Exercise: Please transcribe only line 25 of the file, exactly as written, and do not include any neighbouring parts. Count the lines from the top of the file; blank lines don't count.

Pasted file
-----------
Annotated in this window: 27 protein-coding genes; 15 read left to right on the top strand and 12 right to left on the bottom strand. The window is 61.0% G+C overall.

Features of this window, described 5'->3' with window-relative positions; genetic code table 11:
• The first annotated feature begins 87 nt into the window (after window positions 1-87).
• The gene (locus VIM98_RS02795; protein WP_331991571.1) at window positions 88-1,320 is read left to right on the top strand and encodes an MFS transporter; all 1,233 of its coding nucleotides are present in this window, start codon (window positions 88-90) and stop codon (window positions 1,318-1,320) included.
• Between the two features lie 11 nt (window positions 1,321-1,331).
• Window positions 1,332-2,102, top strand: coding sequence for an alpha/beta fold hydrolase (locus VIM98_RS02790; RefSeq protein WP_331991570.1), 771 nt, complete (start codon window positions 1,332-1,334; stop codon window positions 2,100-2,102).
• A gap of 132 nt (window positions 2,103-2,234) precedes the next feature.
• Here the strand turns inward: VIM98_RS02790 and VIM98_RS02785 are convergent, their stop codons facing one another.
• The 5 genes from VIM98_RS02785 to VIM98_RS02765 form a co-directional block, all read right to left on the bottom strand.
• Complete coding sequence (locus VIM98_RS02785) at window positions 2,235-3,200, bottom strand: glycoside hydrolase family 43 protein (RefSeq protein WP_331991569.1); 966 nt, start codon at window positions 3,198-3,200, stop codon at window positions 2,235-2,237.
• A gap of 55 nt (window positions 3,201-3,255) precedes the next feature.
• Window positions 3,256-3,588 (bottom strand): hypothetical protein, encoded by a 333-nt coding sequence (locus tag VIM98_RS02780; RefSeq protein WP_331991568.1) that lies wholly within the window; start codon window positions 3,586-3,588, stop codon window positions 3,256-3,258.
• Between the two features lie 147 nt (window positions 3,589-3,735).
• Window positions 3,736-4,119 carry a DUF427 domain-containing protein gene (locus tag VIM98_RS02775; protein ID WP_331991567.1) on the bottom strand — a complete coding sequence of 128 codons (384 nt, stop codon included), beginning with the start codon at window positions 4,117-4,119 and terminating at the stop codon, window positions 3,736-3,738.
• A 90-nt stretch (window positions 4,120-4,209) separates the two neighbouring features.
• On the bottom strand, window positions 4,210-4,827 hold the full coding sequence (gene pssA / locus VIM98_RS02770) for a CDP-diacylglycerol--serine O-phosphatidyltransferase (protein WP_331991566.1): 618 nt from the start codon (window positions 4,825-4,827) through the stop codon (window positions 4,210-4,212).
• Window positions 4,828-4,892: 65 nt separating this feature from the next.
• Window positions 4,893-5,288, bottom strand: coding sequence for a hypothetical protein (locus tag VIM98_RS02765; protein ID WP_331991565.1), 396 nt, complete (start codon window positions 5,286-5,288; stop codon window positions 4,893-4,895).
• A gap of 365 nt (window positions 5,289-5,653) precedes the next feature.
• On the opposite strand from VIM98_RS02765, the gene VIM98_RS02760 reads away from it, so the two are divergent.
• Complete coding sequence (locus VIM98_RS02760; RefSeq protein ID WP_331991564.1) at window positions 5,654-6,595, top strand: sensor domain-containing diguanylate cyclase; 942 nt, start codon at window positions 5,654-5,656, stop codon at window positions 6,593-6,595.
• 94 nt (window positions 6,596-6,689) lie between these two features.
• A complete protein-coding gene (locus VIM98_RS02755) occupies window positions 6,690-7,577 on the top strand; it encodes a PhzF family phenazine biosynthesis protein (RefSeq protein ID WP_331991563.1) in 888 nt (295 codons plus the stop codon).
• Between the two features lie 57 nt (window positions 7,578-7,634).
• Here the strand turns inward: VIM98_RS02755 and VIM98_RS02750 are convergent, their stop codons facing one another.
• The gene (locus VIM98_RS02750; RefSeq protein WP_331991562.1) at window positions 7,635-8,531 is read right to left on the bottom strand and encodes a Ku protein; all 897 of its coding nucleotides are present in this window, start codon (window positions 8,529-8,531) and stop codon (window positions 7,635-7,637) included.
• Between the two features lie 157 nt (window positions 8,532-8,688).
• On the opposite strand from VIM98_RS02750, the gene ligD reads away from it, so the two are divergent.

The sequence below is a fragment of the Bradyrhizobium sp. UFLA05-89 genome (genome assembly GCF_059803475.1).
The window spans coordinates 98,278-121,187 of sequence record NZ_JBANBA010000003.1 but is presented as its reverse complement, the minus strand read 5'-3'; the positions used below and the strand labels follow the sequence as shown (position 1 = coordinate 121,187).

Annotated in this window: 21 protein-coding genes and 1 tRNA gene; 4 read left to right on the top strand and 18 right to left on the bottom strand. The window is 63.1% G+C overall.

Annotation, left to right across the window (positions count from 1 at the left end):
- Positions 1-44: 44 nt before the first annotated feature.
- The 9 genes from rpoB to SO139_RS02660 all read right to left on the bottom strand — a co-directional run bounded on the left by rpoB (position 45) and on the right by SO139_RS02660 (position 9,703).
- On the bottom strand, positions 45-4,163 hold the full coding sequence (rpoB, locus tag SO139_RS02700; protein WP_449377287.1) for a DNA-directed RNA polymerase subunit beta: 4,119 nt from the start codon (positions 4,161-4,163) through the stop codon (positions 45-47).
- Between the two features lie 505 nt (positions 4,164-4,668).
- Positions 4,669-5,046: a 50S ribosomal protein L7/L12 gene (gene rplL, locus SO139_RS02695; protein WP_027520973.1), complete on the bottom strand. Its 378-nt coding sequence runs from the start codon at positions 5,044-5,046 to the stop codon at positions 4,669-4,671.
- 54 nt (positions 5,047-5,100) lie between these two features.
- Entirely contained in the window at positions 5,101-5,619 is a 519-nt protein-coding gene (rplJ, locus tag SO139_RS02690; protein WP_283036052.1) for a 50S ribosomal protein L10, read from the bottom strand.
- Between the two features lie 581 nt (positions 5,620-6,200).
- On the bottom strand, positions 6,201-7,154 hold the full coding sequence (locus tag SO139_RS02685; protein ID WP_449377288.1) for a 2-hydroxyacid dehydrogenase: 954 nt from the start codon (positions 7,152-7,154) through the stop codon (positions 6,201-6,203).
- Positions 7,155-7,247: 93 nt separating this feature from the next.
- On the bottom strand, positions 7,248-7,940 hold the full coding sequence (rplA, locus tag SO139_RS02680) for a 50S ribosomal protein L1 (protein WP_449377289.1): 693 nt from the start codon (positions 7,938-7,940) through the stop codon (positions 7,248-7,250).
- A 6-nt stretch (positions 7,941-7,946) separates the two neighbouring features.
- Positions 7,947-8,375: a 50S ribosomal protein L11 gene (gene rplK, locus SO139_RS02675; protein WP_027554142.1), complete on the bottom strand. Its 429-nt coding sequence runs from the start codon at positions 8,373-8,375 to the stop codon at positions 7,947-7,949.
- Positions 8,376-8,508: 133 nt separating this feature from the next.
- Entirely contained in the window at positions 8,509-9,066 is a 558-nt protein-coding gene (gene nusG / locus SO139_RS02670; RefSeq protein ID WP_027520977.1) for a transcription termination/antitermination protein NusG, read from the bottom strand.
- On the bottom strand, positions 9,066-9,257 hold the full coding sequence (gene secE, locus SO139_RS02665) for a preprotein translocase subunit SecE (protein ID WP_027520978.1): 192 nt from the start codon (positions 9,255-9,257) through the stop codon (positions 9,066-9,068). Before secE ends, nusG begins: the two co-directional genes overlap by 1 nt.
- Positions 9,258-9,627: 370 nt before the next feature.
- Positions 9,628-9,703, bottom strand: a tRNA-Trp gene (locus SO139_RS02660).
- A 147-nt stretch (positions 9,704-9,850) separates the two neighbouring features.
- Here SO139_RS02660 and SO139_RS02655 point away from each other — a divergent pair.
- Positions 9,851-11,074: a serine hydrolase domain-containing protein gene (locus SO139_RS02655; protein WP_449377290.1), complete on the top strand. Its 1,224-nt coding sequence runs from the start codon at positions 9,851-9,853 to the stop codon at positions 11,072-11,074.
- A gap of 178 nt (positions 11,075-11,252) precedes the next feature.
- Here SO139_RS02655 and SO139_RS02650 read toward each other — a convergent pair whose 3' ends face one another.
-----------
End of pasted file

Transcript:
• Here the strand turns inward: VIM98_RS02755 and VIM98_RS02750 are convergent, their stop codons facing one another.